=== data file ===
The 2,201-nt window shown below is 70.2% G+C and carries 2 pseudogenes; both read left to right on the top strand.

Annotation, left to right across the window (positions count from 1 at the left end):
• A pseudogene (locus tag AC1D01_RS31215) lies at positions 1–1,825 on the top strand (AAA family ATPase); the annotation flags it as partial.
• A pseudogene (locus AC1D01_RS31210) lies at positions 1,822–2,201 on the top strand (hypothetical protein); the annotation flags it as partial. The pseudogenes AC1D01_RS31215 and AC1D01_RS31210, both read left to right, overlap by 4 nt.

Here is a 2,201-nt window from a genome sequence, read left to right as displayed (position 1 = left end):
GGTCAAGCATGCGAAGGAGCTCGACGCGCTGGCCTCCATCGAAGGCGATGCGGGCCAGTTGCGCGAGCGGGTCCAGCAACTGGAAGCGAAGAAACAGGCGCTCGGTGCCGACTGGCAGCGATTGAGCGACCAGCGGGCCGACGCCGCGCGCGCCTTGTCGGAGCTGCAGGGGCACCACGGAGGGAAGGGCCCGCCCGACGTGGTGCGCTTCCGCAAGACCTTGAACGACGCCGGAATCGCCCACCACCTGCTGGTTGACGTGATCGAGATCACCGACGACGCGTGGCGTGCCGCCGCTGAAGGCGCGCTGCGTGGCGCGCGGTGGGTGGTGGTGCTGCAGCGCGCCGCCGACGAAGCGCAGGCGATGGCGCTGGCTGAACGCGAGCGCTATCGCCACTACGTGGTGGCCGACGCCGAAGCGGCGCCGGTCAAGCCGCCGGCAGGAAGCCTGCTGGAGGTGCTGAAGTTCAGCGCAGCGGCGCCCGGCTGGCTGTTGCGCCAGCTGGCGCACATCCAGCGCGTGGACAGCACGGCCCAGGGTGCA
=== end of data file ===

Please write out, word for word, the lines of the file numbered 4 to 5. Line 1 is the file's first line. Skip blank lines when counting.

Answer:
• A pseudogene (locus AC1D01_RS31210) lies at positions 1,822–2,201 on the top strand (hypothetical protein); the annotation flags it as partial. The pseudogenes AC1D01_RS31215 and AC1D01_RS31210, both read left to right, overlap by 4 nt.

Here is a 2,201-nt window from a genome sequence, read left to right as displayed (position 1 = left end):